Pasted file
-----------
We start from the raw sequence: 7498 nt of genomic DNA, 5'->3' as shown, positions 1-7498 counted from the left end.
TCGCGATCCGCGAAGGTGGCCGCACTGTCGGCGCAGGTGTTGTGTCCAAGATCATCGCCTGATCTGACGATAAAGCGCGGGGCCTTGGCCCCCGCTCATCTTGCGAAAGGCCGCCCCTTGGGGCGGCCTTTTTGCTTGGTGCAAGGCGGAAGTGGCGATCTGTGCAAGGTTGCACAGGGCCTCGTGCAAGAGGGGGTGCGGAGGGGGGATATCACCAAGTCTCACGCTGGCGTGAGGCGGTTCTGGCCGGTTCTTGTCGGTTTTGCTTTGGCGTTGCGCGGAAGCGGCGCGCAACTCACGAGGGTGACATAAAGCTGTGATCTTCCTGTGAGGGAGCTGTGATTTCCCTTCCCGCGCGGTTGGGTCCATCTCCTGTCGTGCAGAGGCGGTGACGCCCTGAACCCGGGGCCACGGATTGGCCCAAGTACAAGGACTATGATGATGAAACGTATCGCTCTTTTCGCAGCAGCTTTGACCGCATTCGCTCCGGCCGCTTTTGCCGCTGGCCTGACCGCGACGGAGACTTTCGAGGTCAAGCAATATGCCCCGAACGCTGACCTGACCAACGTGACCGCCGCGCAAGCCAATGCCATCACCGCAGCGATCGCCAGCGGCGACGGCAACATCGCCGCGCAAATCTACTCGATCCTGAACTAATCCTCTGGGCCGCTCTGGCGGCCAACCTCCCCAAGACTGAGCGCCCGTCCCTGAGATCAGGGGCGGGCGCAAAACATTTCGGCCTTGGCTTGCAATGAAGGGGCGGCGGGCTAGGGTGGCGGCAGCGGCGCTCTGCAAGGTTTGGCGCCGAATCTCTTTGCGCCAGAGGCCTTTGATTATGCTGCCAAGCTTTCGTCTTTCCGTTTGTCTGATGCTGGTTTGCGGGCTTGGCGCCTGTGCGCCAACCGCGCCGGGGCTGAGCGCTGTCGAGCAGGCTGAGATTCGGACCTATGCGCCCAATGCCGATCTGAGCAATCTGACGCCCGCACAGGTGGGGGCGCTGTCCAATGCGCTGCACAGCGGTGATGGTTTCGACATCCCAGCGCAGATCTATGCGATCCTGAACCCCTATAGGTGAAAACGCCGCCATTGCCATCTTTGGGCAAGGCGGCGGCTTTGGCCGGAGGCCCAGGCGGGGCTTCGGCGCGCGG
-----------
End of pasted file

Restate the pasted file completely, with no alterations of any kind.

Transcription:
We start from the raw sequence: 7498 nt of genomic DNA, 5'->3' as shown, positions 1-7498 counted from the left end.
TCGCGATCCGCGAAGGTGGCCGCACTGTCGGCGCAGGTGTTGTGTCCAAGATCATCGCCTGATCTGACGATAAAGCGCGGGGCCTTGGCCCCCGCTCATCTTGCGAAAGGCCGCCCCTTGGGGCGGCCTTTTTGCTTGGTGCAAGGCGGAAGTGGCGATCTGTGCAAGGTTGCACAGGGCCTCGTGCAAGAGGGGGTGCGGAGGGGGGATATCACCAAGTCTCACGCTGGCGTGAGGCGGTTCTGGCCGGTTCTTGTCGGTTTTGCTTTGGCGTTGCGCGGAAGCGGCGCGCAACTCACGAGGGTGACATAAAGCTGTGATCTTCCTGTGAGGGAGCTGTGATTTCCCTTCCCGCGCGGTTGGGTCCATCTCCTGTCGTGCAGAGGCGGTGACGCCCTGAACCCGGGGCCACGGATTGGCCCAAGTACAAGGACTATGATGATGAAACGTATCGCTCTTTTCGCAGCAGCTTTGACCGCATTCGCTCCGGCCGCTTTTGCCGCTGGCCTGACCGCGACGGAGACTTTCGAGGTCAAGCAATATGCCCCGAACGCTGACCTGACCAACGTGACCGCCGCGCAAGCCAATGCCATCACCGCAGCGATCGCCAGCGGCGACGGCAACATCGCCGCGCAAATCTACTCGATCCTGAACTAATCCTCTGGGCCGCTCTGGCGGCCAACCTCCCCAAGACTGAGCGCCCGTCCCTGAGATCAGGGGCGGGCGCAAAACATTTCGGCCTTGGCTTGCAATGAAGGGGCGGCGGGCTAGGGTGGCGGCAGCGGCGCTCTGCAAGGTTTGGCGCCGAATCTCTTTGCGCCAGAGGCCTTTGATTATGCTGCCAAGCTTTCGTCTTTCCGTTTGTCTGATGCTGGTTTGCGGGCTTGGCGCCTGTGCGCCAACCGCGCCGGGGCTGAGCGCTGTCGAGCAGGCTGAGATTCGGACCTATGCGCCCAATGCCGATCTGAGCAATCTGACGCCCGCACAGGTGGGGGCGCTGTCCAATGCGCTGCACAGCGGTGATGGTTTCGACATCCCAGCGCAGATCTATGCGATCCTGAACCCCTATAGGTGAAAACGCCGCCATTGCCATCTTTGGGCAAGGCGGCGGCTTTGGCCGGAGGCCCAGGCGGGGCTTCGGCGCGCGG